Among the clients cited in vari-
ous reports were Turner Broadcast-
ing System, which purchased TV
rights to amateur events from
USOC's Olympic properties and
paid Helmick at least $37,500 in
1990 as a consultant; TIVI Amster-
dam, a marketing firm which repre-
sented the International Swimming
Federation and paid Helmick more
than $150,000 in 1990-91, and
Saatchi and Saatchi, which is in-
volved in the sale of USOC spon-
sorships and paid Helmick's firm
$14,500 in 1990 for licensing and in-
ternational contract work.
Also, Robert L. Seagren, director
of marketing for the U.S. Golf Fed-
eration, which petitioned the IOC to
become golf's international federa-
tion and paid Helmick a $50,000
consultation fee in 1990; Ron Mey-
ers & Associates, hired to help
bowling become an Olympic sport,
which paid Helmick a $25,000 con-
sultation fee in 1990; TransSports, a
Seattle travel business interested in
leasing dock space at Barcelona dur-
ing the 1992 Games, which paid
Helmick an undisclosed fee, and
Romania, which paid Helmick

$75,000 to represent the country in
the United States.
In each case, Helmick said,
"Categorically, no. There was no
conflict of interest."
That position was supported by
the USOC's executive committee,
which released a statement Sept. 7
absolving Helmick of any viola-
tions. "There is no evidence that
President Helmick sought to or did
influence improperly in any way the
professional staff or the business
decisions of the USOC."
"It became a very simple deci-
sion for me," he said. "The continu-
ing trial by media got to the point
where USOC couldn't function. So I
stepped aside. I've devoted 30 years
to amateur sports with a lot of sac-
rifice and there was a wonderful ad-
ditional sacrifice I could make in
light of the feeding frenzy. That
was to step aside and let the focus
get back to the athletes.
"My instinct as an athlete and a
competitor is to fight for what is
right and clear my name. But it was
clear to me that a trial by media
would be so disruptive that it
would be better to resign and let
USOC get back to business and fo-
cus back on the athletes."
Helmick said nothing he did was
a secret and that USOC officials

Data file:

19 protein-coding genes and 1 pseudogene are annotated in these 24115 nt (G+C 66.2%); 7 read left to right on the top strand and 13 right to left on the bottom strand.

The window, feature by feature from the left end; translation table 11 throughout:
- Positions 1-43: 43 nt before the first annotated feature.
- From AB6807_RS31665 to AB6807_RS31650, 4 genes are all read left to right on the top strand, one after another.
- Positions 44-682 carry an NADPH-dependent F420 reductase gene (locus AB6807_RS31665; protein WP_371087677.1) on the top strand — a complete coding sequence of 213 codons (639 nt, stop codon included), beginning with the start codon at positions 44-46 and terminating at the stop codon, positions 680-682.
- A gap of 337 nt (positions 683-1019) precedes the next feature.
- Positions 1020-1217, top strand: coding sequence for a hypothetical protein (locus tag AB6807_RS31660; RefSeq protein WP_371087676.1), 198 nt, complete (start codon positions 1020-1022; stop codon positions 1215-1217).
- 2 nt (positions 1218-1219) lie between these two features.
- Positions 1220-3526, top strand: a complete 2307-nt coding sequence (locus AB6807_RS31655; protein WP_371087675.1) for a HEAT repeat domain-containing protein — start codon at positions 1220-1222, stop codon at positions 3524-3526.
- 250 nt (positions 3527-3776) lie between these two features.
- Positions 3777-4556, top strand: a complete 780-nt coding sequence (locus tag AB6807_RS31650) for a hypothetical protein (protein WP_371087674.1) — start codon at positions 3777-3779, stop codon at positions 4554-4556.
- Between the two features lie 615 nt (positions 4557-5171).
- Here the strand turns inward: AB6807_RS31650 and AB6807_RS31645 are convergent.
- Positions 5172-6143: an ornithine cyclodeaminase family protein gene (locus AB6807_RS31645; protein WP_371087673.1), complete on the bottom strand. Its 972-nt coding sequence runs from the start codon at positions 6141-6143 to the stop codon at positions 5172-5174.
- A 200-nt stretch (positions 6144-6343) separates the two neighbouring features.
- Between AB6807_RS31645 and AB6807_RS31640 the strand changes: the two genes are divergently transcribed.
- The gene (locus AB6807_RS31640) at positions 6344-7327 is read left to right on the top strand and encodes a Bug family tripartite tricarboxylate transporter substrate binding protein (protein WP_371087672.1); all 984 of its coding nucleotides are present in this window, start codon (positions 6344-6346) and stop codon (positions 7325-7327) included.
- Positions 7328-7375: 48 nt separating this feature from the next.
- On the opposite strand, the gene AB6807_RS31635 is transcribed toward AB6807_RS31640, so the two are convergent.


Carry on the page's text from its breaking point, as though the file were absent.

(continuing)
were aware of it. "I am a volun-
teer," he said. "I am fully expected
to earn a living.
"On September 7, I was sub-
jected to a day of candid discussion
and piercing questions and no evi-
dence was found that I ever at-
tempted to influence any business
decision of USOC for a client or
otherwise. I have nothing to hide.
USOC found that I did nothing im-
proper. But USOC can't carry on its
day-to-day business with this con-
troversy going on."
Helmick's resignation came after
he returned from Berlin and a meet-
ing of the International Olympic
Committee Executive Board, which
said yesterday it would investigate
his business dealings.

Blue takes week off;9
Griddes doesn't stop
While this man tries to unsuccessfully promote his latest fad -
carjacking - he is losing critical time to turn in his Griddes scores. But
you still have time. Just circle your picks, fill out the tiebreaker, and
bring your entry to the Daily in the Student Publications building at 420

Maynard Street by 5 p.m. today for
cate to O'Sullivan's Eatery & Pub.
1. Houston at Illinois
2. Kentucky at Indiana
3. Michigan St. at Notre Dame
4. Minnesota at Colorado
5. Northwestern at Rutgers
6. Washington St. at Ohio St.
7. Brigham Young at Penn St.
8. Iowa St. at Wisconsin
9. Akron at Central Michigan
10. Washington at Nebraska
11. Florida at Syracuse
12. Temple at Clemson

your chance to win a $10 gift certifi-

13. Utah St. at Oklahoma
14. Georgia at Alabama
15. Missouri at Baylor
16. Miss. St. at Tennessee
17. Texas A&M at Tulsa
18. Virginia'at Georgia Tech
19. Auburn at Texas
20. WVU at Maryland
Michigan St.
Notre Dame

1 1

. I






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you. On September 25, 1991, from 6:30p.m.-8:00p.m., we'll be hosting a reception (check with
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opportunities at Conoco. And we'll be back on campus to interview on October 15, 16 and 17, 1991.
So, mark these dates, it could be the beginning of a very hot future.
Conoco is coming September 25, 1991!